Moral Distress of ICU Nurses and Palliative Care in the ICU
Krista L. Wolcott
Background: ICU nurses, who care for patients at end of life, have reported high levels of moral distress. Moral distress is experienced when one is unable to deliver the care believed due to a patient and is associated with nurse burnout and patient care avoidance behaviors. Previous studies have linked ethical climate and nurse empowerment with moral distress. No previous studies have directly assessed the relationship between access to palliative care in the ICU and the nurse moral distress. Palliative care has been shown to improve patient care, but is still inconsistently available to ICU patients.
Aim: The primary goal of this web-‐based survey of ICU nurses was to evaluate relationships among moral distress, empowerment, ethical climate, and having access to palliative care in the ICU. Additionally, the study aimed to describe current delivery models of palliative care in the ICU and explore primary palliative care education of ICU nurses and possible relationships between palliative care education and moral distress.
Method: Participants were recruited via email and social media through a national database of ICU nurses. Descriptive, correlational, and multiple regression analyses were done on data from several validated instruments including: Moral Distress Scale-‐Revised (MDS-‐R), Moral Distress Thermometer(MDT), Hospital Ethical Climate Scale(HECS), Psychological Empowerment Index(PEI), and one questionnaire that was developed for this study to assess palliative care access and utilization.
Results: Of the 288 ICU nurses who initiated a survey, 238 completed the surveys and were included in the study. The sample was primarily Caucasian, female and had bachelor’s degrees. They represented a range of ages and years’ of experience in nursing and in the ICU, they worked in a variety of ICU settings and they represented an even distribution of geographical regions in the U.S. Negative correlations were found between MDS-‐R and HECS, and a curvilinear relationship was found between MDS-‐R and PEI. Additionally, those who reported access to a full palliative care team (73%) scored higher on the MDS-‐R than those without access to a full palliative care team. Multiple regression analysis showed ethical climate, ethnicity, number of beds in the unit, access to a palliative care team, and educational degree explained 37.7% of the variance of moral distress. Palliative care teams varied in how present they were in the unit, with social workers reported as the most frequently identified team member, and other disciplines (physician, nurse practitioner, clinical nurse specialist, spiritual care practitioner) were reported present by less than half of the participants. Highest ranked unmet palliative care needs included: psychological support for patients, family support, and goals of care conversations. The most common triggers for a palliative care consult included: prognosis/goals of care/futility conversations, pain/symptom management, imminently dying patient, family support/conflict resolution. The majority of participants reported having had some education on palliative care topics (e.g., management of pain, depression and anxiety, communication about prognosis, goals of care, suffering and code status). For each topic (except communication about code status) those who reported having had palliative care education scored lower on both the MDS-‐R and Moral Distress Intensity (MDI) than those who did not have education. There was no difference in moral distress levels between those who had code status education and those who did not. No difference was found in MDT for any educational topic.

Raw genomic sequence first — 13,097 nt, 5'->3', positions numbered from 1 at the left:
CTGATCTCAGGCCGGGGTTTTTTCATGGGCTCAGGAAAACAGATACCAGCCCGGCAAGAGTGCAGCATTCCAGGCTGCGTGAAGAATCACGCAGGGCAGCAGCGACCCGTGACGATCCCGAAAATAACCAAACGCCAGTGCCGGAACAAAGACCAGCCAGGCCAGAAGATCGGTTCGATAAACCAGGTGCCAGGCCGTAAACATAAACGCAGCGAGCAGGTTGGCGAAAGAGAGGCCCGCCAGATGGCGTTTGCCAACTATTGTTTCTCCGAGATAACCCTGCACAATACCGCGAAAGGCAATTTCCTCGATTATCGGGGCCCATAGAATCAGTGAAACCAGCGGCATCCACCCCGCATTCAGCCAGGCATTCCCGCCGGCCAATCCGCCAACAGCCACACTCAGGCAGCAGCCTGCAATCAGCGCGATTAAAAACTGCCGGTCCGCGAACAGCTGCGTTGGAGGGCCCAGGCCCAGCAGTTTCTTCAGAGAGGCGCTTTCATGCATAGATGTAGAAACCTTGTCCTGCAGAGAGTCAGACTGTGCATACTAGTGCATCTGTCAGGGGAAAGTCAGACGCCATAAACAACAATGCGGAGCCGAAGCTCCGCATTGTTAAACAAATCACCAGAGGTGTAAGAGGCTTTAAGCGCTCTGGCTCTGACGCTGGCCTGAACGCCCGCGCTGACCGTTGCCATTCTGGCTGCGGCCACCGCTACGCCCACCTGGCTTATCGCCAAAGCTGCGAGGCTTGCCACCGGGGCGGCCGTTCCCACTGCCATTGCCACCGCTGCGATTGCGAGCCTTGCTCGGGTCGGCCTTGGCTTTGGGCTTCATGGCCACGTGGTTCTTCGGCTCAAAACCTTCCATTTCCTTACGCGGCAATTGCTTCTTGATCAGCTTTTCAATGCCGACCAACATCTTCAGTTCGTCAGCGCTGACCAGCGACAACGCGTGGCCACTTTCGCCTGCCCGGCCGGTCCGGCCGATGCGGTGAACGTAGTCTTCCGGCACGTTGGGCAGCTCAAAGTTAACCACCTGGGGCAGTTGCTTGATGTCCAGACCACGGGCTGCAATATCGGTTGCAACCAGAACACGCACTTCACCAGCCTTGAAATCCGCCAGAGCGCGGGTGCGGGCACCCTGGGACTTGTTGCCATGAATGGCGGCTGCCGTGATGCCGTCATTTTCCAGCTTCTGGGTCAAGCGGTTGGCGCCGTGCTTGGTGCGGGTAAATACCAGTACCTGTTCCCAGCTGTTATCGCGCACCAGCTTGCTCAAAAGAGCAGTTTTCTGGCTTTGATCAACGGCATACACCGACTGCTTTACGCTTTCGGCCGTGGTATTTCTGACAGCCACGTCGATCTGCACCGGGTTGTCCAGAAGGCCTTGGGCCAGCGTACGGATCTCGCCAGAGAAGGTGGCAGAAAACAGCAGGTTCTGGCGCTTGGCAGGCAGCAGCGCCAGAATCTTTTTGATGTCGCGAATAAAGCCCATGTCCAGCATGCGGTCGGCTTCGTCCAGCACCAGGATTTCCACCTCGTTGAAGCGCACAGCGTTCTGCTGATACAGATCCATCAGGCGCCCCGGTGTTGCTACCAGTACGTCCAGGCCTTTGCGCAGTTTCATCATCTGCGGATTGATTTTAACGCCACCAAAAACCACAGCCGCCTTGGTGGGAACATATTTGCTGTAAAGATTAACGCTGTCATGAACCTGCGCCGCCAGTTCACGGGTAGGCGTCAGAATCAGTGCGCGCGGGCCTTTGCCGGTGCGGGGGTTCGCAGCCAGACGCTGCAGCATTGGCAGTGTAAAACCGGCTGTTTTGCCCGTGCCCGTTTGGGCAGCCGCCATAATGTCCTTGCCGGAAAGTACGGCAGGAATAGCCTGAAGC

Conclusion: Moral distress is present among ICU nurses related to end of life care, and is related to ethical climate and empowerment. Highly empowered nurses working in a positive ethical climate are likely to experience less moral distress. The existence of palliative care teams does not equate with adequate utilization or well-‐integrated palliative care delivery. Primary palliative care education for ICU nurses may contribute to less moral distress when combined with well-‐integrated care teams and positive ethical climates. The findings from this study highlight the need for the promotion of organizational team-‐building, enhanced palliative care education for ICU clinicians, and development of standardized palliative care delivery methods in the ICU.